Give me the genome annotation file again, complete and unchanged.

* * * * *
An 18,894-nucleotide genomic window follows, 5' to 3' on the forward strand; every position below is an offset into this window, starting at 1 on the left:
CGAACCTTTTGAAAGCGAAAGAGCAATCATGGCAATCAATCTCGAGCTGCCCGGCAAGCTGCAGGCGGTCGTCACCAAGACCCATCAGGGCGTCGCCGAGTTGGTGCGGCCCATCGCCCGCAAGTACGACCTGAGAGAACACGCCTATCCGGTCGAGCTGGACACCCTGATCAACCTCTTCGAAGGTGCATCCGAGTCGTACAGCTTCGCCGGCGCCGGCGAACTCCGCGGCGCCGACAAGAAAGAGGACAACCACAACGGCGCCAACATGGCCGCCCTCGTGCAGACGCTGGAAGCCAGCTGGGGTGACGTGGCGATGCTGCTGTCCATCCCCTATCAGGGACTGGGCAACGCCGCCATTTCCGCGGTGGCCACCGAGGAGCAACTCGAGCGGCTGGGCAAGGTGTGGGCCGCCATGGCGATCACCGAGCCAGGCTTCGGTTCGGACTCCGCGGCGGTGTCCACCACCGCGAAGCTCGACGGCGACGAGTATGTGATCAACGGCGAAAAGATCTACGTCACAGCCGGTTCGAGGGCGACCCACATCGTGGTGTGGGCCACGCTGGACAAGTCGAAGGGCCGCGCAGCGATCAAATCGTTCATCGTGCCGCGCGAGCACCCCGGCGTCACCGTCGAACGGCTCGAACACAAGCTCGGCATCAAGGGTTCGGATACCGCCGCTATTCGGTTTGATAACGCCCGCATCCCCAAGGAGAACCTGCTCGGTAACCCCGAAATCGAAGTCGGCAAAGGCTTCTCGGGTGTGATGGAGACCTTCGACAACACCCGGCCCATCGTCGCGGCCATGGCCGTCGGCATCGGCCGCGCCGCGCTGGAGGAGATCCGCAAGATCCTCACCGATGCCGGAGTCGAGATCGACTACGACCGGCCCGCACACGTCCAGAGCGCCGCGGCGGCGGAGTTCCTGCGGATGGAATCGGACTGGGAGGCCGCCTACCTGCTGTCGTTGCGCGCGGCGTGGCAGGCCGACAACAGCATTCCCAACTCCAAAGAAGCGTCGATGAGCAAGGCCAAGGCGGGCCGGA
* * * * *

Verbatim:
An 18,894-nucleotide genomic window follows, 5' to 3' on the forward strand; every position below is an offset into this window, starting at 1 on the left:
CGAACCTTTTGAAAGCGAAAGAGCAATCATGGCAATCAATCTCGAGCTGCCCGGCAAGCTGCAGGCGGTCGTCACCAAGACCCATCAGGGCGTCGCCGAGTTGGTGCGGCCCATCGCCCGCAAGTACGACCTGAGAGAACACGCCTATCCGGTCGAGCTGGACACCCTGATCAACCTCTTCGAAGGTGCATCCGAGTCGTACAGCTTCGCCGGCGCCGGCGAACTCCGCGGCGCCGACAAGAAAGAGGACAACCACAACGGCGCCAACATGGCCGCCCTCGTGCAGACGCTGGAAGCCAGCTGGGGTGACGTGGCGATGCTGCTGTCCATCCCCTATCAGGGACTGGGCAACGCCGCCATTTCCGCGGTGGCCACCGAGGAGCAACTCGAGCGGCTGGGCAAGGTGTGGGCCGCCATGGCGATCACCGAGCCAGGCTTCGGTTCGGACTCCGCGGCGGTGTCCACCACCGCGAAGCTCGACGGCGACGAGTATGTGATCAACGGCGAAAAGATCTACGTCACAGCCGGTTCGAGGGCGACCCACATCGTGGTGTGGGCCACGCTGGACAAGTCGAAGGGCCGCGCAGCGATCAAATCGTTCATCGTGCCGCGCGAGCACCCCGGCGTCACCGTCGAACGGCTCGAACACAAGCTCGGCATCAAGGGTTCGGATACCGCCGCTATTCGGTTTGATAACGCCCGCATCCCCAAGGAGAACCTGCTCGGTAACCCCGAAATCGAAGTCGGCAAAGGCTTCTCGGGTGTGATGGAGACCTTCGACAACACCCGGCCCATCGTCGCGGCCATGGCCGTCGGCATCGGCCGCGCCGCGCTGGAGGAGATCCGCAAGATCCTCACCGATGCCGGAGTCGAGATCGACTACGACCGGCCCGCACACGTCCAGAGCGCCGCGGCGGCGGAGTTCCTGCGGATGGAATCGGACTGGGAGGCCGCCTACCTGCTGTCGTTGCGCGCGGCGTGGCAGGCCGACAACAGCATTCCCAACTCCAAAGAAGCGTCGATGAGCAAGGCCAAGGCGGGCCGGA